M. Harrison1, C. Cummins2, G. Horneff3, T. Southwood2, D. Mines1. 1PFIZER, Collegeville, PA, United States; 2University of Birmingham-Children's Hospital, Birmingham, United Kingdom; 3Asklepios Clinic, Sankt Augustin, Germany

Background: Previous studies have suggested a link between the use of TNF inhibitors and malignancy in adults. Recent reports of cancer in children exposed to these agents raise the question of a similar association in the pediatric population.
Objectives: To compare the risk of incident malignancy in pediatric patients with JIA who were treated with etanercept to that risk in the general population
Methods: This retrospective cohort analysis combined data from 3 prospective JIA biologics registries in the UK, Germany, and US. Analyses included all registry patients who received a first dose of etanercept before age 18 years. All cases of cancer diagnosed prior to age 22 were included (per FDA guidance). Follow-up time began with the first dose of etanercept and ended at the earliest of: age 22, data lock date, date of death, or date of cancer diagnosis, regardless of whether etanercept was discontinued, i.e., once exposed, always at-risk. We estimated relative risk using standardized incidence ratios (SIR) defined as the observed divided by expected number of events. For reference rates, we used country-specific cancer statistics for the general population stratified by age and gender. To calculate the expected number, we applied these rates to the corresponding follow-up time from each registry. A sensitivity analysis excluded the first 90 days after etanercept initiation to reduce the chance of misclassifying prevalent (pre-existing) cancers as incident (de novo).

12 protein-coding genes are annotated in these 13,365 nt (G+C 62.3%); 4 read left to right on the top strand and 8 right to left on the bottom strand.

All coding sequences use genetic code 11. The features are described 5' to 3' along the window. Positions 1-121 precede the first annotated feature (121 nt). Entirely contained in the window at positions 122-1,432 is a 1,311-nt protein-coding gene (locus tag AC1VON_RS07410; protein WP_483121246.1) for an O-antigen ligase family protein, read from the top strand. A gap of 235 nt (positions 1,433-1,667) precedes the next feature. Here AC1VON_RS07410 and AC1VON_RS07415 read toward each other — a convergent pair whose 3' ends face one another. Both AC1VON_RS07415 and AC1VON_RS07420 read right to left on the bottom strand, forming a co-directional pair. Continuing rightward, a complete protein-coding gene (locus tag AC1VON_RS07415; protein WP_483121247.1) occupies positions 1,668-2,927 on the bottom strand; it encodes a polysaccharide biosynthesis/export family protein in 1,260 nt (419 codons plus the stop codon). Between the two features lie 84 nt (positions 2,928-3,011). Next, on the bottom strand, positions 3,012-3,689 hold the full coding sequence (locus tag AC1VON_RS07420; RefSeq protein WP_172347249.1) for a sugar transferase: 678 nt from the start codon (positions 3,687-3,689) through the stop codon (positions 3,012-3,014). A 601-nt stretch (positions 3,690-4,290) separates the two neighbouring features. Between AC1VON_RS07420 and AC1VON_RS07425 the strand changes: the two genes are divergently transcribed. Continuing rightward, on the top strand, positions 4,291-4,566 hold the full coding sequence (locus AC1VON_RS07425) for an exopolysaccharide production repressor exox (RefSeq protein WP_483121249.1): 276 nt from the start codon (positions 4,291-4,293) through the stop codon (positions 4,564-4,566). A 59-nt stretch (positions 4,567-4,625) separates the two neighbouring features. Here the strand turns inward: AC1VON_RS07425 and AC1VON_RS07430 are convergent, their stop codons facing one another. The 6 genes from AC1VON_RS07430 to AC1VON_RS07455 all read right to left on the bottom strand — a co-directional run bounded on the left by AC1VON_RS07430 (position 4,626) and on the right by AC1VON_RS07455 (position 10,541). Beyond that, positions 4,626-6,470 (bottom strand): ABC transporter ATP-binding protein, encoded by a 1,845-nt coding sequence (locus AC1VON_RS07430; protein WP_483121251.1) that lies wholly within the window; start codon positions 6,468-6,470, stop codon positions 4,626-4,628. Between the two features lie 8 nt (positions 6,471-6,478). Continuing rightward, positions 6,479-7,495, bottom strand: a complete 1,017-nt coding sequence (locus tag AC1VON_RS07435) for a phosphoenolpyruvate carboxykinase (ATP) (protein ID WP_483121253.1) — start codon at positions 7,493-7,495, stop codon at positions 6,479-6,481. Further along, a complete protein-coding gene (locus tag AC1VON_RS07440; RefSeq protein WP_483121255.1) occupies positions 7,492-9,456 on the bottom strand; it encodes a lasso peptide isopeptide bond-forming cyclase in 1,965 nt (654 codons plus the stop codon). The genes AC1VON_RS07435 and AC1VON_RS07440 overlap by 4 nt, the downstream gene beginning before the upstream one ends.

Results: As of August 2008, 1721 patients were enrolled in the 3 registries. Of these, 1641(95%) qualified for the primary analysis with a mean age at registry entry of 11.5±4.1 years; 1134 (69%) were female. Mean follow-up time was 2.3±1.7 years. A total of 3 cancers were reported, including one case of lymphoma. One case that occurred in an adult JIA patient who received the first dose of etanercept after age 18 was excluded from the analyses. One case was diagnosed <90 days after the initial etanercept dose and was excluded from the sensitivity analysis. Using the primary case definition, the incidence rate of cancer in this pediatric JIA population exposed to etanercept was 52/100,000 person-years (PYs) (95% CI 6-188).

AnalysisNFollow-up (PYs)Observed cancersExpected cancersSIR (95% CI)
Primary1641385220.543.7 (0.5-13.4)
Sensitivity1553345910.492.1 (0.1-11.5)

Conclusion: The the observed frequency of cancer in JIA patients treated with etanercept was higher than that expected for the general population but not statistically significant. Very few events were observed, leading to wide confidence intervals. This limits the interpretation of the findings, as does uncertainty about the underlying cancer risk in biologics-naïve JIA patients.
Disclosure of Interest: M. Harrison Employee of: PFIZER, C. Cummins Grant/Research Support from: Wyeth, G. Horneff Grant/Research Support from: Wyeth, Pfizer, T. Southwood Grant/Research Support from: Wyeth, D. Mines Employee of: PFIZER

Citation: Ann Rheum Dis 2010;69(Suppl3):147

Session: From biology to classification and targeted therapy in Juvenile Idiopathic Arthritis


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